Now, the problem here is that, as KidTwist noted in July, every station needs a paint job, and yet, only two percent of the city’s stations will get what it needs each year.

Meanwhile, their choice of stations is hardly stellar. One of my closest subway stops is the Grand Army Plaza stop, and it’s looking pretty good right now. It was renovated within the past 15 years, and the paint — compared to, say, the 7th Ave. stop on the B and Q — doesn’t look bad at all. But beyond that better choice two blocks away are a multitude of stations that could use a paint job.

Imagine painting your apartment just once every forty years. Now imagine millions of people trampling through that very same apartment every day, 24 hours a day, seven days a week, 365 days a year. It wouldn’t look pretty, and you can bet that the subways won’t look too good either if the MTA can’t pick up the pace on these paint jobs.

Categories : MTA Absurdity

10 Responses to “A 39-year paint program starts with six random stations”

  1. ScottC says:

    I used to live by the 7th Avenue B-Q station and it is in horrible condition, much like the 7th Avenue F stop. I guess the real question regarding the station painting, though, is whether the stations undergoing renovations are included in the calculations. If a station is slated to be renovated in this or the next capital construction program (and a renovation includes a paint job), there would be no need to paint it now – that would be quite a waste.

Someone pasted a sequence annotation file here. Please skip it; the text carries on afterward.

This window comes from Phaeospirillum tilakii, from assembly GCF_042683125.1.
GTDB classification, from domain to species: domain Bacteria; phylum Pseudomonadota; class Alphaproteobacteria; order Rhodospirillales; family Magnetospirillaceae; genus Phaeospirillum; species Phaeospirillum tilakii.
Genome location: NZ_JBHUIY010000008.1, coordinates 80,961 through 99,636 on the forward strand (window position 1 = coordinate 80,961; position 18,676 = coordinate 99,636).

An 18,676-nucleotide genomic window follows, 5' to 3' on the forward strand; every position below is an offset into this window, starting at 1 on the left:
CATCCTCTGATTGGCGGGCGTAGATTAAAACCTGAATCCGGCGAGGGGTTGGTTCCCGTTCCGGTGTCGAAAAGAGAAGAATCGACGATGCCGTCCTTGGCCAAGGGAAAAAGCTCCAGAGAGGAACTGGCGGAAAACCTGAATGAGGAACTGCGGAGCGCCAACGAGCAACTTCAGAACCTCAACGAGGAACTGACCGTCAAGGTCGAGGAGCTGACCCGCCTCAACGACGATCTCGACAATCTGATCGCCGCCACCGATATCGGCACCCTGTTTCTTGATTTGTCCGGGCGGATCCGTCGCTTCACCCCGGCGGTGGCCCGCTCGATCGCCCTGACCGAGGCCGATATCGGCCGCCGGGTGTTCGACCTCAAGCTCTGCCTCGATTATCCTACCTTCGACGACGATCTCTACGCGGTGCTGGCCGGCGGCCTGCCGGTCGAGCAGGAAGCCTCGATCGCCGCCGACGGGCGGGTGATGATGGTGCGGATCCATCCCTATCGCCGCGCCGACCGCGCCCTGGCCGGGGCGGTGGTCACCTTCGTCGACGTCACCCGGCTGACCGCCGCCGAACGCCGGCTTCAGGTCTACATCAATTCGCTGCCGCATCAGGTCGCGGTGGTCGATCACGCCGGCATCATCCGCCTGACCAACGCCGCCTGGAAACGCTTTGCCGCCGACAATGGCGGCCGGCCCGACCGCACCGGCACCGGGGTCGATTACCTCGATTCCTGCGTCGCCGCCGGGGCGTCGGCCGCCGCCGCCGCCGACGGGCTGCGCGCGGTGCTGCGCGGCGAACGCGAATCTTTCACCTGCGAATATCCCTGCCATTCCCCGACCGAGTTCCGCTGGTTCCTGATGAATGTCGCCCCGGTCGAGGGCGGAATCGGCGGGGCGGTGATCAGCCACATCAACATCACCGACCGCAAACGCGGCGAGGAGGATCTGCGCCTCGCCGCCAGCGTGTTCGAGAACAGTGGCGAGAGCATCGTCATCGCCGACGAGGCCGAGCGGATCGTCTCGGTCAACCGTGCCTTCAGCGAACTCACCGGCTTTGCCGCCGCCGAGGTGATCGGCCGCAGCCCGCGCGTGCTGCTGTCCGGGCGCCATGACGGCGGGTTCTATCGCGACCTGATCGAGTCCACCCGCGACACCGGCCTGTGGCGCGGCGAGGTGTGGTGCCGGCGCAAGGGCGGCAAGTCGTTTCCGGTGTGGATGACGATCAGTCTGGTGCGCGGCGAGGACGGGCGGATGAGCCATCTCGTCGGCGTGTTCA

What the MTA needs to figure out is how to perform preventative maintenance on stations after they are remodeled. It seems like the stations are never cleaned and are just left to slowly rot for 40 years until they are remodeled again. It seems to me that in this case, an ounce of prevention would save money in the long run.

  2. Gary says:

    That picture reminds me of the restroom from Desperado.

    I hope some of that money is heading towards tile scrubbing (not painting over the mess) and leak plugging. Leaks are responsible for some of the most appalling station appearance problems.